What an exciting Olympics for female gymnastics! A gold medal team win - the first since 1996! For a gymnast to progress to this level, it requires extensive training of up to 30 hrs per week, often consisting of two training sessions of 2-3 hrs per day. So how do these elite gymnasts keep their bodies going day after day? A huge component is proper fueling and recovery with well-planned sports nutrition. Here are some tips for aspiring female gymnasts (and their parents)....
1. Eat regularly to get adequate energy and nutrients.
As female gymnasts progress in the sport, weight and body fat is often measured in order to make sure they are growing lean and strong. Unfortunately this practice often results in gymnasts consistently consuming diets low in energy, placing them at risk for inadequate intake of nutrients such as carbohydrate, calcium, and iron. Gymnasts should eat nutrient-rich meals and snacks at least every 2-3 hrs to meet their needs. High-saturated fat and high-sugar options should be considered occasional foods, as they lack essential vitamins and minerals needed for recovery.
2. Make snacks count.
With up to 6 hours of training daily, there isn't much time for snacking. That means snacks must be quick, easy, and travel well. In addition, choosing snacks rich in both carbohydrate and protein will assure proper recovery between training sessions, as well help meet the body's daily needs. A few great options include trail mix (dried fruit & nuts), fresh fruit, low-fat yogurt, low-fat Greek yogurt, Kashi bars, Nature Valley bars, lean deli meat sandwiches, and string cheese with pretzels.
3. Mind your calcium.
Weight-bearing activity, daily calcium intake, menstrual status, and overall caloric intake all play a role in determining bone mineral development in female athletes. Dietary calcium intake plays a crucial role in the promotion of optimal bone mineral development. Female gymnasts should include calcium-rich foods at both meals and snacks. This includes all dairy-food sources as well as chickpeas, salmon, almonds, tofu, hummus, green leafy veggies, and fortified soy milk - to name a few.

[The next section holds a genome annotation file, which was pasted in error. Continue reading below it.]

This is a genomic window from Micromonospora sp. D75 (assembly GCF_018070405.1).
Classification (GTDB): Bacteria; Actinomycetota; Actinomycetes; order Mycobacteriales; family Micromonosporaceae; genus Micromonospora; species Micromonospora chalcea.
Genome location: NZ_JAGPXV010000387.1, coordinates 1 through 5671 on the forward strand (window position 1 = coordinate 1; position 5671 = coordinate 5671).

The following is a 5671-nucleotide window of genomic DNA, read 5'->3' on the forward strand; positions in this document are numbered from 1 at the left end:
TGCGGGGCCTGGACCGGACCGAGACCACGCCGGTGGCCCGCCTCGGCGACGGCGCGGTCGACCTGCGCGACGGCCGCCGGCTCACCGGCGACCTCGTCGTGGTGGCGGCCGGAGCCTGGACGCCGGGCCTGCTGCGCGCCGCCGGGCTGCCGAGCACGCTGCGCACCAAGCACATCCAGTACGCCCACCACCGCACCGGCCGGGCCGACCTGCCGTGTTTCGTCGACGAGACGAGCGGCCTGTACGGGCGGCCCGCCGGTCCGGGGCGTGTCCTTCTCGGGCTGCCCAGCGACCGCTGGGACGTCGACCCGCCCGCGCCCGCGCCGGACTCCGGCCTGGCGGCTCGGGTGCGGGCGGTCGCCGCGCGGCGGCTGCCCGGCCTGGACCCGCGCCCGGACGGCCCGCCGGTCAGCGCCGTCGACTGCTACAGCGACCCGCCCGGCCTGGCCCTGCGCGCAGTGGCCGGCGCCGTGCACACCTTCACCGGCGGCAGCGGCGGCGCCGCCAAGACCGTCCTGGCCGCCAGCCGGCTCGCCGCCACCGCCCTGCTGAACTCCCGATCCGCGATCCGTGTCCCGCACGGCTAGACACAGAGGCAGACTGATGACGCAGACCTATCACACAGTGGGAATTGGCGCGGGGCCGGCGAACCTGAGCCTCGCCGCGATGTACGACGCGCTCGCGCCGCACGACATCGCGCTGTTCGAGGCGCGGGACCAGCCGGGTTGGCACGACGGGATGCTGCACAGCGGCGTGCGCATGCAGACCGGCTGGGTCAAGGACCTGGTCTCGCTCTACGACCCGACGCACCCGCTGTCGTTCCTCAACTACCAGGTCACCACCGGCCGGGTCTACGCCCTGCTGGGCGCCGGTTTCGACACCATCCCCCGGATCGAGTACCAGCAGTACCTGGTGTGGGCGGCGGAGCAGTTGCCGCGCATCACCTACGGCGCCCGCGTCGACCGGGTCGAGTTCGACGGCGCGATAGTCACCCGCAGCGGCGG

4. Fluid matters.
While gymnasts typically do not have large fluid losses through sweat, fluid intake throughout training is still important. Even slight dehydration can affect focus,
concentration, and technique. Sip consistently throughout the day and during
practice to achieve lemonade-colored or lighter urine.
5. The pressures of appearance.
Due to the pressure to remain lean and the nature of the aesthetic judging of the sport, female gymnasts are one of the top groups of athletes considered at risk for developing an eating disorder. As gymnasts grow, it is important to have a multi-discplinary team committed to assuring gymnasts mature normally through adolescence. This should include a doctor and sports dietitian, as well as a therapist if needed - plus the gymnast's coach. All individuals need to be on the same page with respect to comments made or not made about gymnasts' appearance, weight, and eating habits.
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